The school day may be over, but sounds of excitement can still be heard throughout the hallways of Lake Ridge Elementary, as students gather for an afterschool book club meeting in the library.
For 13 years, Lake Ridge media center specialist Maria LaBarbera and art instructor Ann Ferenbach have hosted grade-specific book clubs as a way to encourage and excite students about reading. Once in the fall and once during the spring, students come together to gain a better perspective on what they are reading. During the meetings, students take part in activities that support and go along with the book, which can include guest speakers or fun activities that help bring the books to life.
Lake Ridge fourth-grader Lexie Davis has been an active participant in the book clubs during her time at Lake Ridge and said they are always enjoyable.
“I really like that we always do an activity that goes along with the book,” Davis said. “That helps me understand the book better.”
The most recent fourth-grade book club novel was called “The Trail.” After reading the book, the group learned camping tips from Boy Scouts to get an idea of the characters’ perspective. While they discussed the book, they were even able to go outside and make s’mores on a campfire.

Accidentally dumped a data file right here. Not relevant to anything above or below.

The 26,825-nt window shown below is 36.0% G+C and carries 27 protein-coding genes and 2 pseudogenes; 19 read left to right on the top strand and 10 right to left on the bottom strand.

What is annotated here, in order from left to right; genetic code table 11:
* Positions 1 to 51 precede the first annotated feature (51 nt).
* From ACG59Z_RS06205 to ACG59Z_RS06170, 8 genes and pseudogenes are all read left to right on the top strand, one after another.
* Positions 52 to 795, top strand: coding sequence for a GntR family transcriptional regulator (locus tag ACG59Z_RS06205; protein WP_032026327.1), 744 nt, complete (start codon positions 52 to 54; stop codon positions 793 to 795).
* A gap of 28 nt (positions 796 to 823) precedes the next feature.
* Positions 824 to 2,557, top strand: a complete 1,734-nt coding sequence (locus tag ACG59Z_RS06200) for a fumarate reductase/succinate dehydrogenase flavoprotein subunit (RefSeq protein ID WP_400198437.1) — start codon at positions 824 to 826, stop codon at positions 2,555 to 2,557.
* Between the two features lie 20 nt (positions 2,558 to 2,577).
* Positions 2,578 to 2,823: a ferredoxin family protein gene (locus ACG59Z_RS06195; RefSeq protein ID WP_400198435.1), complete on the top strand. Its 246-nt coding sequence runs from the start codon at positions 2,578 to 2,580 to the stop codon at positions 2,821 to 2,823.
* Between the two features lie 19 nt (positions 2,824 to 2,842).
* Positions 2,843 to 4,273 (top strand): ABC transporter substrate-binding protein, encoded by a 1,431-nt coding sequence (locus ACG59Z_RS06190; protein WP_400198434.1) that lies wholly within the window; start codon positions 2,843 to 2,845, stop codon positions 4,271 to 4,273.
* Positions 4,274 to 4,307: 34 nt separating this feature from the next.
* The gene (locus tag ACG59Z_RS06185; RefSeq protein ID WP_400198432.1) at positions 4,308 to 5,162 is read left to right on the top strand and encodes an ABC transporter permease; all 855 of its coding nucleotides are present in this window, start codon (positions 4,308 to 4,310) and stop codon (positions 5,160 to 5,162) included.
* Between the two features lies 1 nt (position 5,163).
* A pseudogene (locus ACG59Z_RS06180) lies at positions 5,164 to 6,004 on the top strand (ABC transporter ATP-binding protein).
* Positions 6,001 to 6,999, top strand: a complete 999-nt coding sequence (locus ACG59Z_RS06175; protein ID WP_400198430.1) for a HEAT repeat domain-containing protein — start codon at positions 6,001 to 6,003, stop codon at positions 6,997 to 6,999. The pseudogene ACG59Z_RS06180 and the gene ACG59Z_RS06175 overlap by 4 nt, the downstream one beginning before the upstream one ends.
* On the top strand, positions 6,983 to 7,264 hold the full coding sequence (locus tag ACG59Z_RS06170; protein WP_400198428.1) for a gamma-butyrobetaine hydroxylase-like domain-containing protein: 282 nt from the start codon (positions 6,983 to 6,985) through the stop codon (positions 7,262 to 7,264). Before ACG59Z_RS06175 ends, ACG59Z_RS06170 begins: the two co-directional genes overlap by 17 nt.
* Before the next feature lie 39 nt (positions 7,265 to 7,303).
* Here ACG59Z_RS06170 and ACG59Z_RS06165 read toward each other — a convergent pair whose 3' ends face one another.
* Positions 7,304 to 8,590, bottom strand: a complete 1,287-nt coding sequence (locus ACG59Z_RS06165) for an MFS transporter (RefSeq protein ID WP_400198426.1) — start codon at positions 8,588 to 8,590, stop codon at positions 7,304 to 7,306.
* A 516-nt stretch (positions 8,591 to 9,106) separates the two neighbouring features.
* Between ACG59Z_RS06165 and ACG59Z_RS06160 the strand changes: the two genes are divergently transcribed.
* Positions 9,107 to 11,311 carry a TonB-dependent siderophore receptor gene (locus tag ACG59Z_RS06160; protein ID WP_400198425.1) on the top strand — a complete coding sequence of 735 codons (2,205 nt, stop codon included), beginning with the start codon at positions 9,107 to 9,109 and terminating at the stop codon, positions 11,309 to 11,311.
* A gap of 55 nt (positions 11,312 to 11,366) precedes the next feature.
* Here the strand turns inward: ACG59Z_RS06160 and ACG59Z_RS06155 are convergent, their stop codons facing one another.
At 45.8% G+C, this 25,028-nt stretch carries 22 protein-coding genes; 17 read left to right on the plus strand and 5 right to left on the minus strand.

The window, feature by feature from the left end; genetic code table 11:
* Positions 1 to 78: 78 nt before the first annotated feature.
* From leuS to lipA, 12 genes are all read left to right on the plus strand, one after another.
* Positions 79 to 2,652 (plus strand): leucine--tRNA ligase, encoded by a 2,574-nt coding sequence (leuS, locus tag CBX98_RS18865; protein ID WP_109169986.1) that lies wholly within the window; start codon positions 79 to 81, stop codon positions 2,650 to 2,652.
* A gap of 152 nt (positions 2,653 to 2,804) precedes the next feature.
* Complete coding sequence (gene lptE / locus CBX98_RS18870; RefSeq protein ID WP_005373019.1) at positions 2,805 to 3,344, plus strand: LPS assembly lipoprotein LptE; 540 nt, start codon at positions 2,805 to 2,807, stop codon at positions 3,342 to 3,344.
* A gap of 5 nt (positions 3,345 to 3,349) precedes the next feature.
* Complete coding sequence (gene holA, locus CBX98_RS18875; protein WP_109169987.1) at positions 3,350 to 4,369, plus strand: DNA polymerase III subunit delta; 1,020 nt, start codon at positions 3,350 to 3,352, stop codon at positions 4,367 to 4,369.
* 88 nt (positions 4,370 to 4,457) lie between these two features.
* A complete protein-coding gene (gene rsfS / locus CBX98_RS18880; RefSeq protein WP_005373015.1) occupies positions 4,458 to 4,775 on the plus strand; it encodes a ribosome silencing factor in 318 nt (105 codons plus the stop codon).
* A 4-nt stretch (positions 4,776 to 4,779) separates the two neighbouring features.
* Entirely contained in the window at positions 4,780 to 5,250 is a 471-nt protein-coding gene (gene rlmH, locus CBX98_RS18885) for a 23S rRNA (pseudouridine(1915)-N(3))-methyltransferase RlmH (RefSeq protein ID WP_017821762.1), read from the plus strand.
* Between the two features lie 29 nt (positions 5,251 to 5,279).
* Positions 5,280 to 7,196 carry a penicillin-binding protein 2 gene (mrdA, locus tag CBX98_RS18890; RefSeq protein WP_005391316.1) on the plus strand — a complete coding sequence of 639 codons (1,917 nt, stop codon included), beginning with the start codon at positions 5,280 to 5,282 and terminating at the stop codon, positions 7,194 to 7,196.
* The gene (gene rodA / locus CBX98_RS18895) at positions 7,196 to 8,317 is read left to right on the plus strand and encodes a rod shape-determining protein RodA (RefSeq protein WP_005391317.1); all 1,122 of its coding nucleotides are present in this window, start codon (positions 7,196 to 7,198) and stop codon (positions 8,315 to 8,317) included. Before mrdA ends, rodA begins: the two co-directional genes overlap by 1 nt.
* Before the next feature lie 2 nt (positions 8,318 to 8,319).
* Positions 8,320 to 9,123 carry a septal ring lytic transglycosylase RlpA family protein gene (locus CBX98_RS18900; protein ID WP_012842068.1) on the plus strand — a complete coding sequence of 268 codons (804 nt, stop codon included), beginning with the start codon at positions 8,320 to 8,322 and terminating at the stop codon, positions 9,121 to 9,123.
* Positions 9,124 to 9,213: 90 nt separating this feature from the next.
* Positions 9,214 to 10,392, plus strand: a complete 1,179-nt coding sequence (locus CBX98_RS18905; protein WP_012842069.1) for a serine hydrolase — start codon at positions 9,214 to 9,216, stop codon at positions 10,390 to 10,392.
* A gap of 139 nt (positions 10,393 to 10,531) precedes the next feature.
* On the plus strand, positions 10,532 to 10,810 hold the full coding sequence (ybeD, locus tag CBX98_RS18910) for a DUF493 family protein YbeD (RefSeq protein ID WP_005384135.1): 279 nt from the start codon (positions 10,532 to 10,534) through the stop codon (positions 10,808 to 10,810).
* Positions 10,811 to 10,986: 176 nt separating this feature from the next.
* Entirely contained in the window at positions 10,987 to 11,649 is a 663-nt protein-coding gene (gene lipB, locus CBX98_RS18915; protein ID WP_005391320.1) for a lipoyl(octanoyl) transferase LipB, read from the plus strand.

LaBarbera said that bringing the books to life with activities and discussions are important factors in helping students develop a deeper understanding and appreciation for reading.
“It’s really cool to see them have discussions about a book that they read because they have something in common since they all read the same story,” LaBarbera said. “It’s a little bit less structured than the classroom because the goal is pure enjoyment and they get to talk about how they experienced the story.”
During the second and third-grade book club, the students read “The Houdini Box”. After completing the text, students were treated to a magic show and were able to ask a magician questions. Lake Ridge third-grader Benji Leita said he had fun with the experience, especially seeing a magician escape from a straitjacket.
“You read it in a book and then you’ll think it’s not going to happen or you won’t see it, but then you see it in real life and it’s really cool,” Leita said.
LaBarbera and Ferenbach are closing in on their 80th book club, and at the end of November they hosted the kindergartners and first-graders as they reviewed “Can I Be Your Dog?” Students read the story together and were treated with two visitors from the Johnson City/Washington County animal shelter. Students learned about pet adoption and a veterinarian came to talk about choosing the right pet for your family.
“They never know what the activity will be, so it’s always fun to see their reaction,” LaBarbera said. “They did not know dogs would be coming, so they got really excited when they showed up.”
And the hopes are that the students’ excitement will carry them to their next book.